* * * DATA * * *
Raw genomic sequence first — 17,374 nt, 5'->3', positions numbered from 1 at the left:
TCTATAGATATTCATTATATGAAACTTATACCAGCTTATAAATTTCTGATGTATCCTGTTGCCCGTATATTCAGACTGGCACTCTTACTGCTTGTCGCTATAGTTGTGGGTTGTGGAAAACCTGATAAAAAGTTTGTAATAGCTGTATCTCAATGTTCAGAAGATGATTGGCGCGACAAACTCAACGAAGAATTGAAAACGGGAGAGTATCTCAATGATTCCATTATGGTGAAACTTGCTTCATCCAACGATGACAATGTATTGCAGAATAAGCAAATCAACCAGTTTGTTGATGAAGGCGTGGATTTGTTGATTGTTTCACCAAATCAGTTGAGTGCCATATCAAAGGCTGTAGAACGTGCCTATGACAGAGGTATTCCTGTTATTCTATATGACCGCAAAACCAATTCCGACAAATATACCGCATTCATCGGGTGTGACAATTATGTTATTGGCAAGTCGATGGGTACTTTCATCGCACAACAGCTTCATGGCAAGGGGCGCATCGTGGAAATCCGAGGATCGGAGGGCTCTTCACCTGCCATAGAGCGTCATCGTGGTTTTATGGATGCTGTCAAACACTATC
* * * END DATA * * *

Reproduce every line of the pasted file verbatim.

Raw genomic sequence first — 17,374 nt, 5'->3', positions numbered from 1 at the left:
TCTATAGATATTCATTATATGAAACTTATACCAGCTTATAAATTTCTGATGTATCCTGTTGCCCGTATATTCAGACTGGCACTCTTACTGCTTGTCGCTATAGTTGTGGGTTGTGGAAAACCTGATAAAAAGTTTGTAATAGCTGTATCTCAATGTTCAGAAGATGATTGGCGCGACAAACTCAACGAAGAATTGAAAACGGGAGAGTATCTCAATGATTCCATTATGGTGAAACTTGCTTCATCCAACGATGACAATGTATTGCAGAATAAGCAAATCAACCAGTTTGTTGATGAAGGCGTGGATTTGTTGATTGTTTCACCAAATCAGTTGAGTGCCATATCAAAGGCTGTAGAACGTGCCTATGACAGAGGTATTCCTGTTATTCTATATGACCGCAAAACCAATTCCGACAAATATACCGCATTCATCGGGTGTGACAATTATGTTATTGGCAAGTCGATGGGTACTTTCATCGCACAACAGCTTCATGGCAAGGGGCGCATCGTGGAAATCCGAGGATCGGAGGGCTCTTCACCTGCCATAGAGCGTCATCGTGGTTTTATGGATGCTGTCAAACACTATC